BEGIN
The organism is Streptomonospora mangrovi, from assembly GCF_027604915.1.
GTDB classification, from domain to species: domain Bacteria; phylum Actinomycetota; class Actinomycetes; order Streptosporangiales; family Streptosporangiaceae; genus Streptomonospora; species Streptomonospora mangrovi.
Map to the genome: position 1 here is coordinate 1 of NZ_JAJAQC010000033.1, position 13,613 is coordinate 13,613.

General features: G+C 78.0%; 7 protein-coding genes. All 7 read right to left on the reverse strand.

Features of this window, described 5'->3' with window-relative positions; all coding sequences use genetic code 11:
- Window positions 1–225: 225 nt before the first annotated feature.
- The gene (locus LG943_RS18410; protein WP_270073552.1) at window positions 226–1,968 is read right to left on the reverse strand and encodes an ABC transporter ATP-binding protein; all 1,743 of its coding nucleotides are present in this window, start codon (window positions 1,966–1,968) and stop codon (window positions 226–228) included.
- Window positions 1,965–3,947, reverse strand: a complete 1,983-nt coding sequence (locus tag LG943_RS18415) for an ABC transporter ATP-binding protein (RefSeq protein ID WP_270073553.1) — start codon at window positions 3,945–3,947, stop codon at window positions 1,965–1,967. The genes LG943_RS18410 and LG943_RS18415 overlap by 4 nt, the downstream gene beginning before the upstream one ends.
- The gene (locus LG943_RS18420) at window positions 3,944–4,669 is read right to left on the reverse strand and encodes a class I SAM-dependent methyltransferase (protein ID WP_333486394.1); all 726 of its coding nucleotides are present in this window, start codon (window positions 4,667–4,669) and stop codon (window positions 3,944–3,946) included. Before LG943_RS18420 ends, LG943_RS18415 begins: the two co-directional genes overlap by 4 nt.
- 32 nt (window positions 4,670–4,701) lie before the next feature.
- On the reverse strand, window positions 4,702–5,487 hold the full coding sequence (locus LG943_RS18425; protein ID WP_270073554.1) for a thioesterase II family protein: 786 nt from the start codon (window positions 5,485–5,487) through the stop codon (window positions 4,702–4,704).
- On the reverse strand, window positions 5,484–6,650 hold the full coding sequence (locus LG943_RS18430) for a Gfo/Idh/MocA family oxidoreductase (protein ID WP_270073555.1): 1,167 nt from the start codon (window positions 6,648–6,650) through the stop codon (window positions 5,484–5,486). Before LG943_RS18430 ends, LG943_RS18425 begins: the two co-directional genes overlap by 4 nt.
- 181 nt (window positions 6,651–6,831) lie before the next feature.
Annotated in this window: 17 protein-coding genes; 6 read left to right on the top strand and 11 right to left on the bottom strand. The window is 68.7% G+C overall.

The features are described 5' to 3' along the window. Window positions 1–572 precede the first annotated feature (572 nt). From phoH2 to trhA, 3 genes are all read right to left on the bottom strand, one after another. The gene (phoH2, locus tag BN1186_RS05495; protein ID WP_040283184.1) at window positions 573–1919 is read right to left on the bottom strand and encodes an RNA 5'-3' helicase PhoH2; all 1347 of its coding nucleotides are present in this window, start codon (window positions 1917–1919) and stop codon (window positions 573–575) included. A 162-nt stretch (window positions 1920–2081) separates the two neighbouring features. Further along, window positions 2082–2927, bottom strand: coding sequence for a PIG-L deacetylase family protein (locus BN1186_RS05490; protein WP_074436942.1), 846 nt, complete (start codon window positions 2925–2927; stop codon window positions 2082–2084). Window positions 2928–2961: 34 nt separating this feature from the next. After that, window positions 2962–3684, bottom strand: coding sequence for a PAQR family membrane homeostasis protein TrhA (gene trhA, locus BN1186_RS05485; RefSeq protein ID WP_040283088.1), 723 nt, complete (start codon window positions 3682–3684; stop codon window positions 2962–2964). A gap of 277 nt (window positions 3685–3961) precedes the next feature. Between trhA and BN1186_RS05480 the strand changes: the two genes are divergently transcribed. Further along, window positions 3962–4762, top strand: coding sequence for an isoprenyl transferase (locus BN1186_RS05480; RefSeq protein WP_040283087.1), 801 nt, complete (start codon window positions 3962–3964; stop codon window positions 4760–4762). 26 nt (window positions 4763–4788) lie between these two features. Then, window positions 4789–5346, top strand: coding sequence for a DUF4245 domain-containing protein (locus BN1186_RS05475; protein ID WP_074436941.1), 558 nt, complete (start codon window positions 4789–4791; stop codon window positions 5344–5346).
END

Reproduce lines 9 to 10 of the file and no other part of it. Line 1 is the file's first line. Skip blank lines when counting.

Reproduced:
- The gene (locus LG943_RS18420) at window positions 3,944–4,669 is read right to left on the reverse strand and encodes a class I SAM-dependent methyltransferase (protein ID WP_333486394.1); all 726 of its coding nucleotides are present in this window, start codon (window positions 4,667–4,669) and stop codon (window positions 3,944–3,946) included. Before LG943_RS18420 ends, LG943_RS18415 begins: the two co-directional genes overlap by 4 nt.
- 32 nt (window positions 4,670–4,701) lie before the next feature.